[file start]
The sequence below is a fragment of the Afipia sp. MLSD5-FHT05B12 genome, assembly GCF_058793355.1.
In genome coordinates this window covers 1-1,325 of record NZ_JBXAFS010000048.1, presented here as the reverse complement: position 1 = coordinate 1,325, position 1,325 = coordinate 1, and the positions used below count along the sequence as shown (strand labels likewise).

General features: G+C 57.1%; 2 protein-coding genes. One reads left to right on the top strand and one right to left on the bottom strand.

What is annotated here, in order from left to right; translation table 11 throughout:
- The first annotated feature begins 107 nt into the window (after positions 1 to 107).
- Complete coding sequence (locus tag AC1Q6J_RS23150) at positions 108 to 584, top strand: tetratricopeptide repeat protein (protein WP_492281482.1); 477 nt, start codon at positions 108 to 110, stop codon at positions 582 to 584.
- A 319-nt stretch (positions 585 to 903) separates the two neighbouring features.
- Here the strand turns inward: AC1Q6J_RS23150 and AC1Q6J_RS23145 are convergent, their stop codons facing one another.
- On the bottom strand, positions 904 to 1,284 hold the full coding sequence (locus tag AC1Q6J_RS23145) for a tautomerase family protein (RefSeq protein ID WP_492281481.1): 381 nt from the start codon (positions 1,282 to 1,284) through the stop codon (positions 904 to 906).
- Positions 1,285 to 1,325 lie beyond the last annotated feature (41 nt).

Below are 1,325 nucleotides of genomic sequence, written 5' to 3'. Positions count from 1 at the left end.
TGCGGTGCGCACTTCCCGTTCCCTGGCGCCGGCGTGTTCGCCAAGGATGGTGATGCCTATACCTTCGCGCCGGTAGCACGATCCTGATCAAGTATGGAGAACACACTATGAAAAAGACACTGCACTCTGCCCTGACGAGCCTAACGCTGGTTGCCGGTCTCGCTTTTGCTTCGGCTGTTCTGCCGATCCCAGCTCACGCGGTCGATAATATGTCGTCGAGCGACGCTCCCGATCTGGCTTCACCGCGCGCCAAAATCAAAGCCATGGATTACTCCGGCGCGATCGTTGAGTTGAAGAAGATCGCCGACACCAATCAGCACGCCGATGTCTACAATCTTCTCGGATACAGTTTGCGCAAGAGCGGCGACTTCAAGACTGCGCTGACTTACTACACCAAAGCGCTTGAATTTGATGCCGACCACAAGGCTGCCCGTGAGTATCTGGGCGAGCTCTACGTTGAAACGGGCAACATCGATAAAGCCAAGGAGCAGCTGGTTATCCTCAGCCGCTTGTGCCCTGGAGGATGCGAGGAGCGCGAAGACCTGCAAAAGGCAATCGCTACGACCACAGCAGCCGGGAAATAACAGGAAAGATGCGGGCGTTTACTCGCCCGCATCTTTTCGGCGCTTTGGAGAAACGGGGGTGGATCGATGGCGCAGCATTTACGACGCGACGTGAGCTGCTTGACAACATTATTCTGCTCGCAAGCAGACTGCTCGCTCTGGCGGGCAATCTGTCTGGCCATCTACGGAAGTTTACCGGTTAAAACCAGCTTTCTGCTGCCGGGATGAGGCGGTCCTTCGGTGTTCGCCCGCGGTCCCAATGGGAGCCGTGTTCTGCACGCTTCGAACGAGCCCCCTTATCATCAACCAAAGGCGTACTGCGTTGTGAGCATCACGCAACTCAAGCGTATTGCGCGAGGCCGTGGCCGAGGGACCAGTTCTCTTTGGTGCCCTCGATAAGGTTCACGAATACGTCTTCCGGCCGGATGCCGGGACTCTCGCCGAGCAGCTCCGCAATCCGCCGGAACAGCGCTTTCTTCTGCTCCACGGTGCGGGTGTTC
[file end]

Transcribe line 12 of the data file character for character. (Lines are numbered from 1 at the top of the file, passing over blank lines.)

TGCGGTGCGCACTTCCCGTTCCCTGGCGCCGGCGTGTTCGCCAAGGATGGTGATGCCTATACCTTCGCGCCGGTAGCACGATCCTGATCAAGTATGGAGAACACACTATGAAAAAGACACTGCACTCTGCCCTGACGAGCCTAACGCTGGTTGCCGGTCTCGCTTTTGCTTCGGCTGTTCTGCCGATCCCAGCTCACGCGGTCGATAATATGTCGTCGAGCGACGCTCCCGATCTGGCTTCACCGCGCGCCAAAATCAAAGCCATGGATTACTCCGGCGCGATCGTTGAGTTGAAGAAGATCGCCGACACCAATCAGCACGCCGATGTCTACAATCTTCTCGGATACAGTTTGCGCAAGAGCGGCGACTTCAAGACTGCGCTGACTTACTACACCAAAGCGCTTGAATTTGATGCCGACCACAAGGCTGCCCGTGAGTATCTGGGCGAGCTCTACGTTGAAACGGGCAACATCGATAAAGCCAAGGAGCAGCTGGTTATCCTCAGCCGCTTGTGCCCTGGAGGATGCGAGGAGCGCGAAGACCTGCAAAAGGCAATCGCTACGACCACAGCAGCCGGGAAATAACAGGAAAGATGCGGGCGTTTACTCGCCCGCATCTTTTCGGCGCTTTGGAGAAACGGGGGTGGATCGATGGCGCAGCATTTACGACGCGACGTGAGCTGCTTGACAACATTATTCTGCTCGCAAGCAGACTGCTCGCTCTGGCGGGCAATCTGTCTGGCCATCTACGGAAGTTTACCGGTTAAAACCAGCTTTCTGCTGCCGGGATGAGGCGGTCCTTCGGTGTTCGCCCGCGGTCCCAATGGGAGCCGTGTTCTGCACGCTTCGAACGAGCCCCCTTATCATCAACCAAAGGCGTACTGCGTTGTGAGCATCACGCAACTCAAGCGTATTGCGCGAGGCCGTGGCCGAGGGACCAGTTCTCTTTGGTGCCCTCGATAAGGTTCACGAATACGTCTTCCGGCCGGATGCCGGGACTCTCGCCGAGCAGCTCCGCAATCCGCCGGAACAGCGCTTTCTTCTGCTCCACGGTGCGGGTGTTC